Greater diversity is good for business
Lauren Wetzel, Chief Operating Officer, InfoSum explains how increased diversity is actually beneficial for companies: “As the UN points out, bringing more diversity into technology leads to creative solutions and greater potential for innovations. This applies in both individual organizations and the wider world – diversity is the greatest strength of business and society as a whole.
“People from different groups and backgrounds bring a variety of outlooks and experiences to a team. Companies perform better when they hear from both a diverse employee base and a diverse leadership team. We must take the time to listen and learn from those around us. Having a diverse team is not just good citizenship, it’s good for business.”
Emma Jowett, VP of Sales, Northern Europe at Integral Ad Science notes that consumers will take action if they’re not happy with what they see: “According to IAS research, 77% of UK consumers believe brands should reflect modern culture in their advertising and be engaged in social conversations. They’re not afraid to take their spend elsewhere if they don’t believe brands are reflecting their values – 46% say they would boycott a brand that doesn’t take diversity and inclusion seriously.
“But diversity goes beyond just representation in advertising. If brands are to truly embrace equality, they need to ensure their advertising spend is going towards publishers whose content promotes diversity, equality and inclusion. Not only is this valued by 84% of UK consumers, but it helps to create a fairer internet and support quality journalism.”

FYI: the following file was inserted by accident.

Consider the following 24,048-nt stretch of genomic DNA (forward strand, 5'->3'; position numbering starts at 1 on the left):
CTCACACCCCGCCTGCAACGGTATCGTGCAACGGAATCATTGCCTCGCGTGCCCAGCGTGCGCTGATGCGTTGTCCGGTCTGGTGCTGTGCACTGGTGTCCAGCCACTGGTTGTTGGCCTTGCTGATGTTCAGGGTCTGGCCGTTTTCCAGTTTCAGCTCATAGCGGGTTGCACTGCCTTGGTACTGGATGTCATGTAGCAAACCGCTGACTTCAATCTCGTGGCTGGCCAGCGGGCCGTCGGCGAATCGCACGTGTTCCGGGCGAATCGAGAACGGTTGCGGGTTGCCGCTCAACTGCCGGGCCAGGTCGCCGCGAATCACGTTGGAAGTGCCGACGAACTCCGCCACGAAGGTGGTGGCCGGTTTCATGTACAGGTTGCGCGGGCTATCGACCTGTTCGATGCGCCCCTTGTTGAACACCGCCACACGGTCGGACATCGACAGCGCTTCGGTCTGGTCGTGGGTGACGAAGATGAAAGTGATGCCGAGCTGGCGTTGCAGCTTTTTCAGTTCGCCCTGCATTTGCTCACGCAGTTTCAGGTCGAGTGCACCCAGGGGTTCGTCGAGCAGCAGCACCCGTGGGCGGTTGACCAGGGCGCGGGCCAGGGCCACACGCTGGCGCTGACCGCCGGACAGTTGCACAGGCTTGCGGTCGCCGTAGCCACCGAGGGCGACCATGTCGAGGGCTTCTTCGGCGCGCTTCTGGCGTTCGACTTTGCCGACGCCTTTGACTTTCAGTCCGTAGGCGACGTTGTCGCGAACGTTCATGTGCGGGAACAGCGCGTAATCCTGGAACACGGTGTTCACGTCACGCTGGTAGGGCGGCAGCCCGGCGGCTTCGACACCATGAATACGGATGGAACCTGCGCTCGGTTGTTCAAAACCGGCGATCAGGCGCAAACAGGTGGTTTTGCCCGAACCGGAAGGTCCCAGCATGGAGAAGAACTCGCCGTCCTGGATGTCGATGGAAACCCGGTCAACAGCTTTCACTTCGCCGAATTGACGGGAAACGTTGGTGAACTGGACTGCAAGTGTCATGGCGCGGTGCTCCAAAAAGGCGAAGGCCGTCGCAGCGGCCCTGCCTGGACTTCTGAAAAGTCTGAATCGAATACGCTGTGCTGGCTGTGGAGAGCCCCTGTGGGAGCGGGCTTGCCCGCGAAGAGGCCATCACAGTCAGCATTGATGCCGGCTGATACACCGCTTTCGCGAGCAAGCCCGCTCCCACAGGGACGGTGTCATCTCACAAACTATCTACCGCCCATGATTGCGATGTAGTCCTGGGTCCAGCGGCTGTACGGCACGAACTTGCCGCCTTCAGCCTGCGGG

Jocelyn Lo, Global Director of Brand and Communications, Seedtag calls the industry out for its inertia in addressing the gender gap: “At Seedtag — where half our company, including management positions, are female —we’re making strides to build a more inclusive company. Sadly this is not representative of the wider tech industry with women making up only a third of the global technology sector’s workforce, dropping to a quarter for technical roles. We should all be concerned that the digital world — which we all have a stake in — is being built by half the population most of the time. How many innovations are we missing out on by excluding women?
“IWD’s ‘DigitALL’ theme is a wakeup call for tech companies to not only address the under-representation of women in businesses but also ensure that they are heard, respected, and valued. Creating diversity in the industry can bring in many different strengths, experiences, and values leading to a more powerful learning experience for all. Representation matters!”
Gender inequality in the tech sector is evident, an issue that requires more investment, more support, and more action. The industry must overhaul its outdated structure that has for too long overlooked – or worse, penalised – female talent and potential. Sadly, International Women’s Day is simply a yearly reminder of the progress still to accomplish.